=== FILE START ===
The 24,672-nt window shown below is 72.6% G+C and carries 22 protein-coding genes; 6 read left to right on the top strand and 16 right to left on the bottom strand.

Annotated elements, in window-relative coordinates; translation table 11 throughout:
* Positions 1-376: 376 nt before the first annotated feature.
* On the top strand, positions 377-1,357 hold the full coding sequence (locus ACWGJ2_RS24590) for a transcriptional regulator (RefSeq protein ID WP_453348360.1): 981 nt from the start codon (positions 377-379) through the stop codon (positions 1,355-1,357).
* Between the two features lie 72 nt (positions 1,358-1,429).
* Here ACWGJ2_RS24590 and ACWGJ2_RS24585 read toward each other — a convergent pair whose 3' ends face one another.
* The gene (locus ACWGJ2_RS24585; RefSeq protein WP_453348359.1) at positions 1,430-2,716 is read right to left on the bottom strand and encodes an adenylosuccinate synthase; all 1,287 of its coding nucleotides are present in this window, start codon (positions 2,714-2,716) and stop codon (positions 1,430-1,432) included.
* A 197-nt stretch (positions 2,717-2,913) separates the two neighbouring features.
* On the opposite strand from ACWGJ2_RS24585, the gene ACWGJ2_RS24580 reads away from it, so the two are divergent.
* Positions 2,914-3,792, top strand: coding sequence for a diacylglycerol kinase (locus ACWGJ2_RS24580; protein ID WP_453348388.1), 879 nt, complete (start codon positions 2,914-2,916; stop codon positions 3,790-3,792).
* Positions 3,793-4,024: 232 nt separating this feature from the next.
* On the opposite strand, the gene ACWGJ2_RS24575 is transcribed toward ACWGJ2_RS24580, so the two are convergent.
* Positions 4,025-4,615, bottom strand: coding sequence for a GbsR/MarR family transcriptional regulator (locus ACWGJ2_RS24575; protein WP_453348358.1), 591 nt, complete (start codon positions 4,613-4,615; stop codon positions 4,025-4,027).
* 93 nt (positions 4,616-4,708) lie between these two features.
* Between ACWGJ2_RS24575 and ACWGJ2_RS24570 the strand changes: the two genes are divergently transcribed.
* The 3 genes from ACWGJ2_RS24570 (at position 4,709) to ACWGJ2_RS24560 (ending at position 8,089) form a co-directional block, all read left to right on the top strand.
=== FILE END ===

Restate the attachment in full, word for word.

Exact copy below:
The 24,672-nt window shown below is 72.6% G+C and carries 22 protein-coding genes; 6 read left to right on the top strand and 16 right to left on the bottom strand.

Annotated elements, in window-relative coordinates; translation table 11 throughout:
* Positions 1-376: 376 nt before the first annotated feature.
* On the top strand, positions 377-1,357 hold the full coding sequence (locus ACWGJ2_RS24590) for a transcriptional regulator (RefSeq protein ID WP_453348360.1): 981 nt from the start codon (positions 377-379) through the stop codon (positions 1,355-1,357).
* Between the two features lie 72 nt (positions 1,358-1,429).
* Here ACWGJ2_RS24590 and ACWGJ2_RS24585 read toward each other — a convergent pair whose 3' ends face one another.
* The gene (locus ACWGJ2_RS24585; RefSeq protein WP_453348359.1) at positions 1,430-2,716 is read right to left on the bottom strand and encodes an adenylosuccinate synthase; all 1,287 of its coding nucleotides are present in this window, start codon (positions 2,714-2,716) and stop codon (positions 1,430-1,432) included.
* A 197-nt stretch (positions 2,717-2,913) separates the two neighbouring features.
* On the opposite strand from ACWGJ2_RS24585, the gene ACWGJ2_RS24580 reads away from it, so the two are divergent.
* Positions 2,914-3,792, top strand: coding sequence for a diacylglycerol kinase (locus ACWGJ2_RS24580; protein ID WP_453348388.1), 879 nt, complete (start codon positions 2,914-2,916; stop codon positions 3,790-3,792).
* Positions 3,793-4,024: 232 nt separating this feature from the next.
* On the opposite strand, the gene ACWGJ2_RS24575 is transcribed toward ACWGJ2_RS24580, so the two are convergent.
* Positions 4,025-4,615, bottom strand: coding sequence for a GbsR/MarR family transcriptional regulator (locus ACWGJ2_RS24575; protein WP_453348358.1), 591 nt, complete (start codon positions 4,613-4,615; stop codon positions 4,025-4,027).
* 93 nt (positions 4,616-4,708) lie between these two features.
* Between ACWGJ2_RS24575 and ACWGJ2_RS24570 the strand changes: the two genes are divergently transcribed.
* The 3 genes from ACWGJ2_RS24570 (at position 4,709) to ACWGJ2_RS24560 (ending at position 8,089) form a co-directional block, all read left to right on the top strand.